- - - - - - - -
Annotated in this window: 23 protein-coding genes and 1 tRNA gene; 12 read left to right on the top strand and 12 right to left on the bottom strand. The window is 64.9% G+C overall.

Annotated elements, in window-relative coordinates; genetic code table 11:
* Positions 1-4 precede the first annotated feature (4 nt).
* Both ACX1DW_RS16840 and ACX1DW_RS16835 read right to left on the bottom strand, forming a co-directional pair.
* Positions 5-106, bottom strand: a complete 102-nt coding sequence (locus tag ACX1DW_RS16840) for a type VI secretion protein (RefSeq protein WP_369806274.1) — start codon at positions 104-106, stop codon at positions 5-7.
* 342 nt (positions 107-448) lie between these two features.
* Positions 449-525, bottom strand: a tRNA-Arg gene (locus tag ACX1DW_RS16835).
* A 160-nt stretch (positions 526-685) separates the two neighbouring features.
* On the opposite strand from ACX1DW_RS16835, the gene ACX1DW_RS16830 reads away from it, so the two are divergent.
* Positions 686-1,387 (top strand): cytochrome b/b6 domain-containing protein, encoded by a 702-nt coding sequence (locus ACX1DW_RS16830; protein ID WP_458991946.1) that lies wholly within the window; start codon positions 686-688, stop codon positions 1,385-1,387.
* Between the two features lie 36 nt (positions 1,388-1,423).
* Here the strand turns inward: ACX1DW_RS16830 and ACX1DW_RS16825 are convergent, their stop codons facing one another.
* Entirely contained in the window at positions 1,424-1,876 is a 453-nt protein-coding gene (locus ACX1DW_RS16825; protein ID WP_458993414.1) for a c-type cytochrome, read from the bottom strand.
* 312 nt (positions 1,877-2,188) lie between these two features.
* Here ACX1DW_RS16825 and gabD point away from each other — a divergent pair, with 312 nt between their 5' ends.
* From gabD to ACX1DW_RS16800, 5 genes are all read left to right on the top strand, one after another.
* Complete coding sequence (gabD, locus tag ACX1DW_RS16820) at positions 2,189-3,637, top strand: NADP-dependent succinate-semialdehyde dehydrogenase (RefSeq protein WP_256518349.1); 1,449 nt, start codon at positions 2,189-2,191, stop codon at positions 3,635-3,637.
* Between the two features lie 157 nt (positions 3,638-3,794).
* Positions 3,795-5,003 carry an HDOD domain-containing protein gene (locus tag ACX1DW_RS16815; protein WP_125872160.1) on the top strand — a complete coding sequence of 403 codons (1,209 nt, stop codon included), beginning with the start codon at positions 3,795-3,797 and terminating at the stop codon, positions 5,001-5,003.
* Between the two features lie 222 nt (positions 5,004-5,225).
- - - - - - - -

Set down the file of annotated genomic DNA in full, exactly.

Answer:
Annotated in this window: 23 protein-coding genes and 1 tRNA gene; 12 read left to right on the top strand and 12 right to left on the bottom strand. The window is 64.9% G+C overall.

Annotated elements, in window-relative coordinates; genetic code table 11:
* Positions 1-4 precede the first annotated feature (4 nt).
* Both ACX1DW_RS16840 and ACX1DW_RS16835 read right to left on the bottom strand, forming a co-directional pair.
* Positions 5-106, bottom strand: a complete 102-nt coding sequence (locus tag ACX1DW_RS16840) for a type VI secretion protein (RefSeq protein WP_369806274.1) — start codon at positions 104-106, stop codon at positions 5-7.
* 342 nt (positions 107-448) lie between these two features.
* Positions 449-525, bottom strand: a tRNA-Arg gene (locus tag ACX1DW_RS16835).
* A 160-nt stretch (positions 526-685) separates the two neighbouring features.
* On the opposite strand from ACX1DW_RS16835, the gene ACX1DW_RS16830 reads away from it, so the two are divergent.
* Positions 686-1,387 (top strand): cytochrome b/b6 domain-containing protein, encoded by a 702-nt coding sequence (locus ACX1DW_RS16830; protein ID WP_458991946.1) that lies wholly within the window; start codon positions 686-688, stop codon positions 1,385-1,387.
* Between the two features lie 36 nt (positions 1,388-1,423).
* Here the strand turns inward: ACX1DW_RS16830 and ACX1DW_RS16825 are convergent, their stop codons facing one another.
* Entirely contained in the window at positions 1,424-1,876 is a 453-nt protein-coding gene (locus ACX1DW_RS16825; protein ID WP_458993414.1) for a c-type cytochrome, read from the bottom strand.
* 312 nt (positions 1,877-2,188) lie between these two features.
* Here ACX1DW_RS16825 and gabD point away from each other — a divergent pair, with 312 nt between their 5' ends.
* From gabD to ACX1DW_RS16800, 5 genes are all read left to right on the top strand, one after another.
* Complete coding sequence (gabD, locus tag ACX1DW_RS16820) at positions 2,189-3,637, top strand: NADP-dependent succinate-semialdehyde dehydrogenase (RefSeq protein WP_256518349.1); 1,449 nt, start codon at positions 2,189-2,191, stop codon at positions 3,635-3,637.
* Between the two features lie 157 nt (positions 3,638-3,794).
* Positions 3,795-5,003 carry an HDOD domain-containing protein gene (locus tag ACX1DW_RS16815; protein WP_125872160.1) on the top strand — a complete coding sequence of 403 codons (1,209 nt, stop codon included), beginning with the start codon at positions 3,795-3,797 and terminating at the stop codon, positions 5,001-5,003.
* Between the two features lie 222 nt (positions 5,004-5,225).